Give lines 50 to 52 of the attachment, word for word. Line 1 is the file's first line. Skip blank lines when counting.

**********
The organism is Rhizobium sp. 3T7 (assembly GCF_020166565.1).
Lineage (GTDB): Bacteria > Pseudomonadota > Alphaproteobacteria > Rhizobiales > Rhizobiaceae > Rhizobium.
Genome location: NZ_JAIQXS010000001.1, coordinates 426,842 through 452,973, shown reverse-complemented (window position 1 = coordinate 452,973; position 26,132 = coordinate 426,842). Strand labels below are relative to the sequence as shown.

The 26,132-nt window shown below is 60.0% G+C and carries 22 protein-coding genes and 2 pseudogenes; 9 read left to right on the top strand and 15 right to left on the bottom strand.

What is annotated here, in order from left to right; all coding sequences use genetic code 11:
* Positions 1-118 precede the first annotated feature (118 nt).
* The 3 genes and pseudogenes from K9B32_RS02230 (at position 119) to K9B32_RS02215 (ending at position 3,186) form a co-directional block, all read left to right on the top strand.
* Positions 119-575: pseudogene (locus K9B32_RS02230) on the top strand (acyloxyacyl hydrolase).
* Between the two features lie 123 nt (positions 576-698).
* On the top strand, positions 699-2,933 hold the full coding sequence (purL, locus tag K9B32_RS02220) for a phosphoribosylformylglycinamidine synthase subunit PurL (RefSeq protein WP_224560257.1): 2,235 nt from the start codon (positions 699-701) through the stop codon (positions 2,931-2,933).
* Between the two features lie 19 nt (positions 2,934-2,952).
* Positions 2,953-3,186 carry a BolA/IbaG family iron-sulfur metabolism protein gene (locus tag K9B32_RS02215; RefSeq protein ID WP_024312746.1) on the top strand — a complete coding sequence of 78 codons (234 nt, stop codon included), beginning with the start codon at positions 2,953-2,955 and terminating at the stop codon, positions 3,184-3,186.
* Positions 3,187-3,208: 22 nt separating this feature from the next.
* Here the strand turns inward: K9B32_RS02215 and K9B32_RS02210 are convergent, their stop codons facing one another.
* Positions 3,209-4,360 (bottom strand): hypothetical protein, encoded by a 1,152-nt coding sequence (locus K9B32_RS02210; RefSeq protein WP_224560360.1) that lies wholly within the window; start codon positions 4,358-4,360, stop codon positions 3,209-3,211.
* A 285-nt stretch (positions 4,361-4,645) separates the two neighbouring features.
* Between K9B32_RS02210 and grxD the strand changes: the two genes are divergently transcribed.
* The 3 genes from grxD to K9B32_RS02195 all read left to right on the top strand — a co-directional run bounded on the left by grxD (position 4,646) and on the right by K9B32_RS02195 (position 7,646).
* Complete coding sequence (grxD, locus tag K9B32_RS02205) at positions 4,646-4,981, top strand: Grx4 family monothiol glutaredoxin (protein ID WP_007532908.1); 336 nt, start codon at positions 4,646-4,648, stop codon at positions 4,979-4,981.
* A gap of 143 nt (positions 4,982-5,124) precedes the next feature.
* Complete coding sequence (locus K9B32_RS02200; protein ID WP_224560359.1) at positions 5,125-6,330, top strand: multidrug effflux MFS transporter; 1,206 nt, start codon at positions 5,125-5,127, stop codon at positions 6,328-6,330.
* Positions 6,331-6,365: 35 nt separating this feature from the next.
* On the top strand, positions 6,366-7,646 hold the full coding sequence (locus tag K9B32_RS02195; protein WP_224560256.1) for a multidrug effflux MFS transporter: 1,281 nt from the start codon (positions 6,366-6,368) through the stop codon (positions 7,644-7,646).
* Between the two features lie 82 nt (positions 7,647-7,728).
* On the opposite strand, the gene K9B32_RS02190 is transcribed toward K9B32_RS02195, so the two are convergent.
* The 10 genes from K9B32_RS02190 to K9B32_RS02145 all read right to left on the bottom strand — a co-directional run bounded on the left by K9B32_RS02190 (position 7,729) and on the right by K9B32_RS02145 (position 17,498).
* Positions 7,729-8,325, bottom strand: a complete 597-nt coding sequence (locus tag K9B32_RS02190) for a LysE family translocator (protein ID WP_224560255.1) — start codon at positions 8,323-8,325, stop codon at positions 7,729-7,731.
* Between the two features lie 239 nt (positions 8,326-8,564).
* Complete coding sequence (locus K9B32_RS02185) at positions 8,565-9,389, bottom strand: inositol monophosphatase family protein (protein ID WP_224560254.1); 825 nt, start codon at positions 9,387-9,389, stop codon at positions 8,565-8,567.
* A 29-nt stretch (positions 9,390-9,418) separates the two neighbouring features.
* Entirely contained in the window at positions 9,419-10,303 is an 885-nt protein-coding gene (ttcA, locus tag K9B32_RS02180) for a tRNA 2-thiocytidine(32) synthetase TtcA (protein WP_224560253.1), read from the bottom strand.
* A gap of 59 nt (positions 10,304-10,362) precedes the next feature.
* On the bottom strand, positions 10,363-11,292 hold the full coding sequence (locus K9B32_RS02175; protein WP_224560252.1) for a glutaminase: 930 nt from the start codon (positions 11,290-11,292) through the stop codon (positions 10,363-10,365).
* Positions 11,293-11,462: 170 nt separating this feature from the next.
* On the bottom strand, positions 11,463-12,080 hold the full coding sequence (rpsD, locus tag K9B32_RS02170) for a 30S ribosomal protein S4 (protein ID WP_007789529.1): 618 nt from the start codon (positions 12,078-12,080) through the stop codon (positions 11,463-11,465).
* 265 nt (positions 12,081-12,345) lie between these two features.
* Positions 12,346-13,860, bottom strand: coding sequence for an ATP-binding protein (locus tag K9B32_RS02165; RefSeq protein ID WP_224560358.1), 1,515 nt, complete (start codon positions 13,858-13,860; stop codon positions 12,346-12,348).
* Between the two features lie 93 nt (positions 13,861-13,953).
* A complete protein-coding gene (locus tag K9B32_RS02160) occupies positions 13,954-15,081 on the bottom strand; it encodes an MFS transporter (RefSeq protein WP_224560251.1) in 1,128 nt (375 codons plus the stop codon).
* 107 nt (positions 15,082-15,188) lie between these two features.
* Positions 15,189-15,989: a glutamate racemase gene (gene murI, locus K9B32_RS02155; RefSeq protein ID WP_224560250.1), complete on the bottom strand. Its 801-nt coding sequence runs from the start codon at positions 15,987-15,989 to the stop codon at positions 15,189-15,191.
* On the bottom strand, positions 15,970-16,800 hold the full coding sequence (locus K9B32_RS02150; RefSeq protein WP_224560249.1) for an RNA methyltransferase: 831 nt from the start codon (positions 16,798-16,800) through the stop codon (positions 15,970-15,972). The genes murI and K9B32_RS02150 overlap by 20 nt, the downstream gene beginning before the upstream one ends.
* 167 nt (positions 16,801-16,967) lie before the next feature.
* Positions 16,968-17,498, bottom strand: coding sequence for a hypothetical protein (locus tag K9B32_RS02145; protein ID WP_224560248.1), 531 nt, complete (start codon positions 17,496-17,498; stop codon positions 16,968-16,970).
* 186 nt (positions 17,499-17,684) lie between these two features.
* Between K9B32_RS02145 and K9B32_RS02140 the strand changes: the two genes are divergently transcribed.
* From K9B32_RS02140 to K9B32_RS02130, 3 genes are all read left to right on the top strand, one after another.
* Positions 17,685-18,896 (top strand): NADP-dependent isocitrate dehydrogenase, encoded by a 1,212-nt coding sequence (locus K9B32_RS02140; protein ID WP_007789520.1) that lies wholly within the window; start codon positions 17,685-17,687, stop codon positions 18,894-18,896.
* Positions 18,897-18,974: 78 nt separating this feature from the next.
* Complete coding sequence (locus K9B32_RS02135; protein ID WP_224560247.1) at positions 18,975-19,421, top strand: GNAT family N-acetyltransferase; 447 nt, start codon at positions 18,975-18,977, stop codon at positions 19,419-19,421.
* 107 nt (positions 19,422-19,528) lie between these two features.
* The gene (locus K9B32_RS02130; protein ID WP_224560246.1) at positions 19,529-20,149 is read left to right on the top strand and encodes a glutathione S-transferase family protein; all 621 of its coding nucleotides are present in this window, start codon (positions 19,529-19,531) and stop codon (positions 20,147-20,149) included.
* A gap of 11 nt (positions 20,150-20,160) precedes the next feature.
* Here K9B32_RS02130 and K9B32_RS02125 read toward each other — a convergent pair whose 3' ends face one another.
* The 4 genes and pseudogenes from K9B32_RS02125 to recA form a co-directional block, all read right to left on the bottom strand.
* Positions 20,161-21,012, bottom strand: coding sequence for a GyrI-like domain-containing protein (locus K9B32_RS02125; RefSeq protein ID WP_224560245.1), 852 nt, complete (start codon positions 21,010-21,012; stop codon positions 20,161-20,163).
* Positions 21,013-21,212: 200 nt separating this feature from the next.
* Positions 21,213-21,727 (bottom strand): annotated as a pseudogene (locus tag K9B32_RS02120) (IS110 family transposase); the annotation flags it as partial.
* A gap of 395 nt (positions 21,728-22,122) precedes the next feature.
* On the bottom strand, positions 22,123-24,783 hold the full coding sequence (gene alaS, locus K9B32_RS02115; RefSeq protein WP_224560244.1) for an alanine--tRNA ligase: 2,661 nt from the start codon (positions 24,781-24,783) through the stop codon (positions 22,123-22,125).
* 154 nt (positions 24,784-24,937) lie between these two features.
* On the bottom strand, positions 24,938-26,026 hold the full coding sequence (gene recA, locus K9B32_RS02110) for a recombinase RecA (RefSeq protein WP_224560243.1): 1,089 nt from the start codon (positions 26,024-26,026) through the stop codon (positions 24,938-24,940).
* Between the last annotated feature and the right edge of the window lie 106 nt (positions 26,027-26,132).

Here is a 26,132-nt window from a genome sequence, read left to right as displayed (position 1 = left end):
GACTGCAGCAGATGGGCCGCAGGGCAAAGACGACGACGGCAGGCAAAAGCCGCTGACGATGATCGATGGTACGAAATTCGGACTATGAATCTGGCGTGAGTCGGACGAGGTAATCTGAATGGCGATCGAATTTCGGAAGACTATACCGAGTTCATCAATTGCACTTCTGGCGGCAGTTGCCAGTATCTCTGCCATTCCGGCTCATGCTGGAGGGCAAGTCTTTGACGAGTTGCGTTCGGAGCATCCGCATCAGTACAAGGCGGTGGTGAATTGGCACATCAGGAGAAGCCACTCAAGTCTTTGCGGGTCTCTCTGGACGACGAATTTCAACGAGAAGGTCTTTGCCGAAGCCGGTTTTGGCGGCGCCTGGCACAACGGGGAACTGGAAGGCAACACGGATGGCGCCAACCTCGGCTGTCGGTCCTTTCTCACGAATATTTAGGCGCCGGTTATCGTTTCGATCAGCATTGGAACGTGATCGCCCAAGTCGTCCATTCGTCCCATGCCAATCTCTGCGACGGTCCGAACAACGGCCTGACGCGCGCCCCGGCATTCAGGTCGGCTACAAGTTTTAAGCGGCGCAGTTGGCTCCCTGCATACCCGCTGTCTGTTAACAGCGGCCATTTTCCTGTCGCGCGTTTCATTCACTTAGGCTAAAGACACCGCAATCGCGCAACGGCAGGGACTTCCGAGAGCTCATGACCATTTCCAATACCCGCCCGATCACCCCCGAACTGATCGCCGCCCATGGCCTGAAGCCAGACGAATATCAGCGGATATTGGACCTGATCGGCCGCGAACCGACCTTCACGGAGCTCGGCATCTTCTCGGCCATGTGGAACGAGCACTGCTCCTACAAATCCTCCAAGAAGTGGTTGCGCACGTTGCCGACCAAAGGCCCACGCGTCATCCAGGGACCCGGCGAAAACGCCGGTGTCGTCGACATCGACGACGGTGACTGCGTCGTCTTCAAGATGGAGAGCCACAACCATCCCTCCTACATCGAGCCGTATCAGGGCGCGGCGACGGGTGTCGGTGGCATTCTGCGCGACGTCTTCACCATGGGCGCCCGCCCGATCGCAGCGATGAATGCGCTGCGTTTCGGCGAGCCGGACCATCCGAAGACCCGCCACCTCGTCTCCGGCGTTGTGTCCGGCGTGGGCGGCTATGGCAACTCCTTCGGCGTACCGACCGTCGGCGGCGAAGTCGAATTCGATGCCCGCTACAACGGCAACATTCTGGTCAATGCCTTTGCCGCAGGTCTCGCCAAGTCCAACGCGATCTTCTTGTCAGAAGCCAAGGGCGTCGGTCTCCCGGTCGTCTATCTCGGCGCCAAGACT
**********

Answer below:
* Complete coding sequence (locus K9B32_RS02135; protein ID WP_224560247.1) at positions 18,975-19,421, top strand: GNAT family N-acetyltransferase; 447 nt, start codon at positions 18,975-18,977, stop codon at positions 19,419-19,421.
* 107 nt (positions 19,422-19,528) lie between these two features.
* The gene (locus K9B32_RS02130; protein ID WP_224560246.1) at positions 19,529-20,149 is read left to right on the top strand and encodes a glutathione S-transferase family protein; all 621 of its coding nucleotides are present in this window, start codon (positions 19,529-19,531) and stop codon (positions 20,147-20,149) included.